Update: As of April 5, the derelict boat has left Aquatic Park.
For months, a rundown sailboat has been illegally anchored in San Francisco Bay’s most sheltered swimming cove, Aquatic Park, off San Francisco’s northern shoreline.
Swimmers have called and emailed Baykeeper’s Pollution Hotline repeatedly to report pollution from the rogue sailboat. They reported having to detour around the boat because it was anchored in the swimming lanes. Most disturbingly, they told us they’ve been swimming through human waste the boat’s occupant had dumped overboard.
Permits are required for boats to anchor in Aquatic Park Cove, which is part of San Francisco Maritime National Historic Park. The maximum stay is five nights in a row or 30 days in a year. This sailboat never obtained a permit, and it’s been in the cove for more than four months.
So why hasn’t local law enforcement been able to remove a public nuisance that is flouting the law and endangering the health of people and wildlife?
Sadly, this boat in the Bay’s iconic swimming cove is an example of a much larger problem. Throughout San Francisco Bay and up into the Delta, hundreds of boats are deteriorating or abandoned, discharging harmful sewage, metals, trash, fuel and other pollution.
Getting these polluting boats out of the water and disposing of them in a way that doesn't harm the environment can cost millions of dollars. The bureaucracy around boat removal can also be complex. Local agencies have limited legal authority that prevents them from confiscating private property and removing derelict boats. The Coast Guard can’t take action unless a boat poses a substantial navigation hazard. And the criminal process is a slow, single-boat solution that requires local law enforcement to find an owner to hold accountable.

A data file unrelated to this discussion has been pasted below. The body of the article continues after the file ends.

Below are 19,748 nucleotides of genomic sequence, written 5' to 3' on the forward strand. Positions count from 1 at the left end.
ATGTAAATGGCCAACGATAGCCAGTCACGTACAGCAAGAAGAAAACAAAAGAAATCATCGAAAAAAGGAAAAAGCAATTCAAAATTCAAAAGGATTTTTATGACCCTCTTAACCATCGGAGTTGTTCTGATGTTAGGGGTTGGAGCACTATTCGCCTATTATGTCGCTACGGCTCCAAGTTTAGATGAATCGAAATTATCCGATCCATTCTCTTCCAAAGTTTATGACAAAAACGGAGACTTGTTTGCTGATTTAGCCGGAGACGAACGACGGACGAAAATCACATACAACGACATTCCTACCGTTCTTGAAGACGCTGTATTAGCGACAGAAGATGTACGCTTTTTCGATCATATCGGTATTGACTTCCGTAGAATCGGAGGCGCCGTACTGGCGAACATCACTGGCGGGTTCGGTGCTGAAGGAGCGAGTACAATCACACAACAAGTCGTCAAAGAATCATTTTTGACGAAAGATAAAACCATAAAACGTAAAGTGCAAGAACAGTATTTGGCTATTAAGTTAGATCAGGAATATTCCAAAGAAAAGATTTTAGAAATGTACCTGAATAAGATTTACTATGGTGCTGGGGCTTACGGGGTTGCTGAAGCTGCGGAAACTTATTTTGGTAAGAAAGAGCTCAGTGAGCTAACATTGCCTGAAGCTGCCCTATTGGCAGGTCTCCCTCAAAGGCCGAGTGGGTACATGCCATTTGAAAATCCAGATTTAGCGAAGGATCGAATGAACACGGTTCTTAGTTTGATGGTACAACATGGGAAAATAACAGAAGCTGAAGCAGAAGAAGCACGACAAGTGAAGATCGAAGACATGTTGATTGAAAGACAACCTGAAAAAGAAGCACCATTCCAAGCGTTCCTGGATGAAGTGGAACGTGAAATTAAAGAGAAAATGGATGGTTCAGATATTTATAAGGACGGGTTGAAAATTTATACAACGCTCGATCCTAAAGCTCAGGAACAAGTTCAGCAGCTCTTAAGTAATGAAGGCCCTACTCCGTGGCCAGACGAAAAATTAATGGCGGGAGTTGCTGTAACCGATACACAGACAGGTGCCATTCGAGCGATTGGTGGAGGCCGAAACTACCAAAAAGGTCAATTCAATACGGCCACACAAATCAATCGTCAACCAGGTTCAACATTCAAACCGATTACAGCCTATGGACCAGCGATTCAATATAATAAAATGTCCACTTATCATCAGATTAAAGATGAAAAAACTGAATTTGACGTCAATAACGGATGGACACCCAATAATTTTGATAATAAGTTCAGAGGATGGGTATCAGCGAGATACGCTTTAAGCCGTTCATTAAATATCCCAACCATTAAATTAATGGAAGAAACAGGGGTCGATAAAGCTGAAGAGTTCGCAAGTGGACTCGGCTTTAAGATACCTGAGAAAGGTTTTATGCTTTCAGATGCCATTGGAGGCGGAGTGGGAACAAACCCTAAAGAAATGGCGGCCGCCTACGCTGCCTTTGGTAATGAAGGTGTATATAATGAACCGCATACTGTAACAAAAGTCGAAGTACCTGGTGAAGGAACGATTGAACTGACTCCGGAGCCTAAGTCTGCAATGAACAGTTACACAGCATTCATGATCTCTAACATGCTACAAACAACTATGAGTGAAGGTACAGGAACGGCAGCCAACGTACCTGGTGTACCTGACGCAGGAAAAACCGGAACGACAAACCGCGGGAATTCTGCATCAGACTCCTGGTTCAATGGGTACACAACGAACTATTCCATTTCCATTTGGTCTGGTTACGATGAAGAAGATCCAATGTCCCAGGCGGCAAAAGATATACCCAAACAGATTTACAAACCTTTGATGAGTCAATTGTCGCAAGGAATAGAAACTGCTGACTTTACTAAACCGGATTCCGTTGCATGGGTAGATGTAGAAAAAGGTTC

In Aquatic Park Cove, for instance, despite involvement of the U.S. Park Service Police, San Francisco Police, and the U.S. Coast Guard—and there being a known boat operator—the rogue boat still hasn’t been removed.
The situation is further complicated when the homeless, or people who can’t afford boat maintenance and proper waste disposal, squat on boats. That may be what’s been going on at Aquatic Park. It’s not clear whether the man living on the rogue sailboat has title to it. Whether he owns it or not, the matter is now in federal court. He could face jail time, but the National Park Service has told the media that they prefer he just leave the cove willingly.
San Francisco needs stronger regulations to protect our Bay waters from derelict and abandoned boats. To find lasting solutions, the Coast Guard recently convened a work group with Baykeeper, state and local agencies, and recreational boating groups to identify the gaps in existing law and local authority. We are also exploring legislative and funding ideas by looking at boat removal programs in states like Florida, Washington, and Oregon to determine what will work best here. Our goal is for California agencies to have more tools to remove boats like the one in Aquatic Park quickly, before the pollution harms swimmers or hurts our beautiful Bay.